If eagles start dying, he said, the federal government is less likely to forgive an operator that knew the risks earlier.

But that’s only if the deaths are discovered.

“If there are 50 birds hit, are they going to tell anyone?” he said. “We hope they would.”

And in the L.A. Times:

Wind farms multiply, fueling clashes with nearby residents

Demand for clean energy has led to a wind turbine building boom. But many living in their shadow decry the electricity generating projects as pesky eyesores.

By Tiffany Hsu, Los Angeles Times

July 24, 2011

Reporting from Tehachapi, Calif.—

Donna and Bob Moran moved to the wind-whipped foothills here four years ago looking for solitude and serenity amid the pinyon pines and towering Joshua trees.

But lately their view of the valley is being marred by a growing swarm of whirring wind turbines — many taller than the Statue of Liberty — sweeping ever closer to their home.

“Once, you could see stars like you wouldn’t believe,” Donna Moran said. “Now, with the lights from the turbines, you can’t even see the night sky.”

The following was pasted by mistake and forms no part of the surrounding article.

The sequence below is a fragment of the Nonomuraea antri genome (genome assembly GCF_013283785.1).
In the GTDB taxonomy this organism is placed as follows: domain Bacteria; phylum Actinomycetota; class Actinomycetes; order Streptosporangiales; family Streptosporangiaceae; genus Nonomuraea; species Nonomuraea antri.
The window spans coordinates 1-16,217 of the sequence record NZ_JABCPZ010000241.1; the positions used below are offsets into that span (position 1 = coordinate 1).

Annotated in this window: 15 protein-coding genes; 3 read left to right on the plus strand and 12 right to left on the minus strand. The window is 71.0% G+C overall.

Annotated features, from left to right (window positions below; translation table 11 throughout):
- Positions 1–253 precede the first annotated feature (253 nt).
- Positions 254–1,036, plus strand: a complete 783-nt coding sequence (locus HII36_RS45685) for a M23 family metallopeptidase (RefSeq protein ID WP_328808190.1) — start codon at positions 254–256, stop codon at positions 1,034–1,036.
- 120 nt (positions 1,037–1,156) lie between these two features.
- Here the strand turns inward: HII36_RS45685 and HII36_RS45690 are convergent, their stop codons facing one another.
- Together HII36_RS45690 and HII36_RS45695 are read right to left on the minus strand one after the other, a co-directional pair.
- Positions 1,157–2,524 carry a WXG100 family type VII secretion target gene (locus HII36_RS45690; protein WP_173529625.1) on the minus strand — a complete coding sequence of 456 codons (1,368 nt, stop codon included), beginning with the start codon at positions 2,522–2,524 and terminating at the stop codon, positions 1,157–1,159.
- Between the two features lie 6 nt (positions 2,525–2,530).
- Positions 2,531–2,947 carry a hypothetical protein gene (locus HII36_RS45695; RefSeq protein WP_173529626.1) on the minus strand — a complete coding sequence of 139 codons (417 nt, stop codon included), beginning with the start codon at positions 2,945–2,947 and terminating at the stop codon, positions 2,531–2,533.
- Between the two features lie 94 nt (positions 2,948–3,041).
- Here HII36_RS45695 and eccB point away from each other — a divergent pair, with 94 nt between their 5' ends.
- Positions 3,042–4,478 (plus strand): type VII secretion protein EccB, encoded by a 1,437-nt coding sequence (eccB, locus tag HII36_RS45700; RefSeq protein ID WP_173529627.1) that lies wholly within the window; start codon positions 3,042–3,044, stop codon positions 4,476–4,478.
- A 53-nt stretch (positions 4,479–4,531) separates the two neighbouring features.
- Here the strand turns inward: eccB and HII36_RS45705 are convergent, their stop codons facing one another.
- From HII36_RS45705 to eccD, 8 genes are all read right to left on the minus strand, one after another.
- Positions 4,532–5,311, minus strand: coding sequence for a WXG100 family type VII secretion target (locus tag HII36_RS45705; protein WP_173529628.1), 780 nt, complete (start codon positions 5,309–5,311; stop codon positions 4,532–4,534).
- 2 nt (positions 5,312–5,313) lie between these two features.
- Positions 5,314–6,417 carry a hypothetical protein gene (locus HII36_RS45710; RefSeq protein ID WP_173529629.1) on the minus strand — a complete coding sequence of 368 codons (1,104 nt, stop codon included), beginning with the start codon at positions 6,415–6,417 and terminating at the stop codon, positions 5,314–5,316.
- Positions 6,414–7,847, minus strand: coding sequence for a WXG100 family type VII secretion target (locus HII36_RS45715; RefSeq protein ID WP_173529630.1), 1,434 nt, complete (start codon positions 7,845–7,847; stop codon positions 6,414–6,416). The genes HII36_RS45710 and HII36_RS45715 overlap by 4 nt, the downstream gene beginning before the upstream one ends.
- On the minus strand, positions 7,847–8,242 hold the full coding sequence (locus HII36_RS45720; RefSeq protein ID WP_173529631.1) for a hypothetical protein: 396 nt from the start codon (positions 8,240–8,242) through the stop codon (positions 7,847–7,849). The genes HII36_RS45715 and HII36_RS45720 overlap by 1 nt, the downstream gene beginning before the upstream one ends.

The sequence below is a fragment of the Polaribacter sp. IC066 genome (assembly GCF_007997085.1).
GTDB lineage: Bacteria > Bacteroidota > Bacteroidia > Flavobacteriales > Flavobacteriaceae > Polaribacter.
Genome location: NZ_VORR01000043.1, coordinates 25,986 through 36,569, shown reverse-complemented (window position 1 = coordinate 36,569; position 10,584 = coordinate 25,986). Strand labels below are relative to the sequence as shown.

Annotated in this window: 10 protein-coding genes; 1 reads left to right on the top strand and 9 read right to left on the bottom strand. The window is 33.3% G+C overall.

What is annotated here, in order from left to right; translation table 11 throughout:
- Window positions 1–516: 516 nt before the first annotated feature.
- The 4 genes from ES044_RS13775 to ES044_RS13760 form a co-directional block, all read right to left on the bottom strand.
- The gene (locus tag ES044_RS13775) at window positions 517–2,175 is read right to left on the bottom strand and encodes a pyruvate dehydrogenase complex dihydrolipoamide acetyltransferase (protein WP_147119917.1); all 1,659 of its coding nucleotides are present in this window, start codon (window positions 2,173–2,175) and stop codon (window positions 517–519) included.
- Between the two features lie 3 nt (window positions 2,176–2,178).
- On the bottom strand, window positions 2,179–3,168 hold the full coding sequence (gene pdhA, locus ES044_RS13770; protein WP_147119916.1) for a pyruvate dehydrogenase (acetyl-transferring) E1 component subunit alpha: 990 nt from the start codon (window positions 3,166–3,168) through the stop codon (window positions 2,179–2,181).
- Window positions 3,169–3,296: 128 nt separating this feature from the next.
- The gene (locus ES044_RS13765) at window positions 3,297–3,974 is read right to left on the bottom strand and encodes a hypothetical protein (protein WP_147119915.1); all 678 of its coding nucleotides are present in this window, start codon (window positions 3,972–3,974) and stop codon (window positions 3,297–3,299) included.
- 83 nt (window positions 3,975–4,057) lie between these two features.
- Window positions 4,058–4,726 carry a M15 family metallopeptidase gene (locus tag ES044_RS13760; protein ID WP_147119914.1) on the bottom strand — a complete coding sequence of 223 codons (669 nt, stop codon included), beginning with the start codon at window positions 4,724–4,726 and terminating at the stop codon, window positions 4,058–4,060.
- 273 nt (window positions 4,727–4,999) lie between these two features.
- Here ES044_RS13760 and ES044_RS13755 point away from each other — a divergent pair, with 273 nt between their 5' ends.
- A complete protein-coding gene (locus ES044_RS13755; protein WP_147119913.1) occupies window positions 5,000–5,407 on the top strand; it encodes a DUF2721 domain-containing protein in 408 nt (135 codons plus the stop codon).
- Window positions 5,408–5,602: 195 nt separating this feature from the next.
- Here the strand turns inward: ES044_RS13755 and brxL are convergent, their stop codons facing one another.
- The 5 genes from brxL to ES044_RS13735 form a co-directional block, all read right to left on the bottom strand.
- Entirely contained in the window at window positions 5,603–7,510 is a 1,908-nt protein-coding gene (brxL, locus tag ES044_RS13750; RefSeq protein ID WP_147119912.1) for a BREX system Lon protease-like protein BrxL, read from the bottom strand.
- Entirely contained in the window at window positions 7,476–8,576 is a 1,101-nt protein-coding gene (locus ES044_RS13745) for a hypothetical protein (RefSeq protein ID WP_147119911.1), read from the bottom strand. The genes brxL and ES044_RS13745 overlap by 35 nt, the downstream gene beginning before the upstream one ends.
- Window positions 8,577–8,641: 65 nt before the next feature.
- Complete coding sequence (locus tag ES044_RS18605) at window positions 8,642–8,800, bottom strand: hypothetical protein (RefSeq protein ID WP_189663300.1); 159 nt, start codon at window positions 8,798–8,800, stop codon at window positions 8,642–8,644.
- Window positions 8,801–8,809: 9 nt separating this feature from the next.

It’s about to get worse.

Turbines are multiplying at blistering speeds as wind developers, drawn by the area’s powerful gusts, attempt to meet an insatiable demand for clean energy.

Helo Energy plans to scatter 450-foot machines across hundreds of acres in nearby Sand Canyon. A few miles away, near the Old West Ranch enclave, Terra-Gen Power is building the nation’s largest wind farm with hundreds of turbines, if not more. The project, Alta Wind Energy Center, is backed by hundreds of millions of dollars from Google Inc. and Citibank.

Federal and local officials hail the Tehachapi Valley, a harsh desert expanse about 100 miles north of Los Angeles, as an alternative energy mecca that will help wean Americans off fossil fuel. Kern County, home to the nation’s largest concentration of wind farms, is looking forward to millions of dollars in much-needed tax revenue and has approved most proposed installations.